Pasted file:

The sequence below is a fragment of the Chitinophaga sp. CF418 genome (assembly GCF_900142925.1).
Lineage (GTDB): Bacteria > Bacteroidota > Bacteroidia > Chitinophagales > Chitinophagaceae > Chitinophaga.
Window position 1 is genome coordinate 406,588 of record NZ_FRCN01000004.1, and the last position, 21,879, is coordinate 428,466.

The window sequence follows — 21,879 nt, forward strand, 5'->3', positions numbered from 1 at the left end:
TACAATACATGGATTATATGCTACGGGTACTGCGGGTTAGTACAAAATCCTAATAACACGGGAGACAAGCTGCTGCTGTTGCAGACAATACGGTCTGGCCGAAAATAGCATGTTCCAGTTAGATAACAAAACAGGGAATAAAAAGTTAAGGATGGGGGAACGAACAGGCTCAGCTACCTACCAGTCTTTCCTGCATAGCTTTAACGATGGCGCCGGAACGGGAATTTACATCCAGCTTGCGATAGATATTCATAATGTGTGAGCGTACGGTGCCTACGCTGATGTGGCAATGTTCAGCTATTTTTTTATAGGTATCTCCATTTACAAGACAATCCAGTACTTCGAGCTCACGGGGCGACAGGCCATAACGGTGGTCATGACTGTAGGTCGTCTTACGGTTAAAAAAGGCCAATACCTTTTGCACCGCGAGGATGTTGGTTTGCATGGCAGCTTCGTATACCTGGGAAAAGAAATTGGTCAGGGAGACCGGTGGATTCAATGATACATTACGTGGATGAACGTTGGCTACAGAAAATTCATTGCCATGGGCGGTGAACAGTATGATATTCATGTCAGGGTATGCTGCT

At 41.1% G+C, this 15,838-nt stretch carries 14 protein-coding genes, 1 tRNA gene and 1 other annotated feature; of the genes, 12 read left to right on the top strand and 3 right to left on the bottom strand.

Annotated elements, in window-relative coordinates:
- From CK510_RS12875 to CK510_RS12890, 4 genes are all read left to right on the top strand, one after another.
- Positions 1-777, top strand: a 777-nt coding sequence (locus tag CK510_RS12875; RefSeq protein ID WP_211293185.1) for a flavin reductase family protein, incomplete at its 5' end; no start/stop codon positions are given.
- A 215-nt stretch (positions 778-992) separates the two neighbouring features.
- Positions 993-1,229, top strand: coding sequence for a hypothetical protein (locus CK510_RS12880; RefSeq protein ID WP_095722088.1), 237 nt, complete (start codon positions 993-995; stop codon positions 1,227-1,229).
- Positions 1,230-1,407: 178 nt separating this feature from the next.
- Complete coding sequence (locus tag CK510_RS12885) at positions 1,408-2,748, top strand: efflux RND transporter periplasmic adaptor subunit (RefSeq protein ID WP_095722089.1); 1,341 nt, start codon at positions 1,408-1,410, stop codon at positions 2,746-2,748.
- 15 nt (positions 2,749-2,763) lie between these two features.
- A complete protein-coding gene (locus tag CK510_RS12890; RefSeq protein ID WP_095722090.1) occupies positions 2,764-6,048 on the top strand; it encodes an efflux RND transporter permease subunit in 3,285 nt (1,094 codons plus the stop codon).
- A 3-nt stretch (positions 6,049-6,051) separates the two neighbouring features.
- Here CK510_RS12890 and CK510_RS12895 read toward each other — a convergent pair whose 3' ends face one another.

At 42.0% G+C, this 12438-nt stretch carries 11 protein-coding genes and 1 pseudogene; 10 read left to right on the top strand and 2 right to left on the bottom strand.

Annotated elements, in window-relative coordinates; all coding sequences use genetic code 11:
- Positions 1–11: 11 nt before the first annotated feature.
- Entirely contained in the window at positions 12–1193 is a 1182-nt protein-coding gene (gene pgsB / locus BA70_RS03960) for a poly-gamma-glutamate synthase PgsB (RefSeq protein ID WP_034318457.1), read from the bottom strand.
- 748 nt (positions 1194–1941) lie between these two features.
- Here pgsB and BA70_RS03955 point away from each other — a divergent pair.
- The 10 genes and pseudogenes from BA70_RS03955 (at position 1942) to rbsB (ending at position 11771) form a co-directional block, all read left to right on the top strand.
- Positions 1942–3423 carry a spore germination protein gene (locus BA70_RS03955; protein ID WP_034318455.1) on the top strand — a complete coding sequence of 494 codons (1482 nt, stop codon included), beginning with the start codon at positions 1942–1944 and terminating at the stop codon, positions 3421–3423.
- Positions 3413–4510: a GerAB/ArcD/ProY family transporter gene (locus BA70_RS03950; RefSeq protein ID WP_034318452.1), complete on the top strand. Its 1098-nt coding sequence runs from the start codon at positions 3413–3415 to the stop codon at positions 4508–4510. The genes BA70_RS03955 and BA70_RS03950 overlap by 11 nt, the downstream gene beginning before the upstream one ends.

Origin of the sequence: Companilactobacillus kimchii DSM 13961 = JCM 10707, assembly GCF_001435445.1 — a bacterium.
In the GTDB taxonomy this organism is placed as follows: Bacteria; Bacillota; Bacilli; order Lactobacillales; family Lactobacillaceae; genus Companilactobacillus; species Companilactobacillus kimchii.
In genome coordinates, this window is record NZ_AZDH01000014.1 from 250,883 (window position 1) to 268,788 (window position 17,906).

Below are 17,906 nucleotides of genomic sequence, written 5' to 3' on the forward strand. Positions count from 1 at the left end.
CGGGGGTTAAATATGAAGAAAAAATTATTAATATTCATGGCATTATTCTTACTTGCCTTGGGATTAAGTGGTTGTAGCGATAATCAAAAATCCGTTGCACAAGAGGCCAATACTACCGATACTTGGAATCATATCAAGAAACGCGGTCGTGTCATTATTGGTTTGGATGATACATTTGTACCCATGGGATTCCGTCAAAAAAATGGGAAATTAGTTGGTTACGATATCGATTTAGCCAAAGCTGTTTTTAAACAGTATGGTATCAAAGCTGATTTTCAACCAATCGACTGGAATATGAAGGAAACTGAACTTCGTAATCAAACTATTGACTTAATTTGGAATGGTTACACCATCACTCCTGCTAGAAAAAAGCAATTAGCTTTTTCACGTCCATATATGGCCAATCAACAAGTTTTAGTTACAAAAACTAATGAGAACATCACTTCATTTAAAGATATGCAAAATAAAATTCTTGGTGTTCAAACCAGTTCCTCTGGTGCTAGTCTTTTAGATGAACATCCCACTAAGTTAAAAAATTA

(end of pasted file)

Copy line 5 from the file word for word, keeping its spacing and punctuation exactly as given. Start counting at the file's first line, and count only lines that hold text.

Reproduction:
TACAATACATGGATTATATGCTACGGGTACTGCGGGTTAGTACAAAATCCTAATAACACGGGAGACAAGCTGCTGCTGTTGCAGACAATACGGTCTGGCCGAAAATAGCATGTTCCAGTTAGATAACAAAACAGGGAATAAAAAGTTAAGGATGGGGGAACGAACAGGCTCAGCTACCTACCAGTCTTTCCTGCATAGCTTTAACGATGGCGCCGGAACGGGAATTTACATCCAGCTTGCGATAGATATTCATAATGTGTGAGCGTACGGTGCCTACGCTGATGTGGCAATGTTCAGCTATTTTTTTATAGGTATCTCCATTTACAAGACAATCCAGTACTTCGAGCTCACGGGGCGACAGGCCATAACGGTGGTCATGACTGTAGGTCGTCTTACGGTTAAAAAAGGCCAATACCTTTTGCACCGCGAGGATGTTGGTTTGCATGGCAGCTTCGTATACCTGGGAAAAGAAATTGGTCAGGGAGACCGGTGGATTCAATGATACATTACGTGGATGAACGTTGGCTACAGAAAATTCATTGCCATGGGCGGTGAACAGTATGATATTCATGTCAGGGTATGCTGCT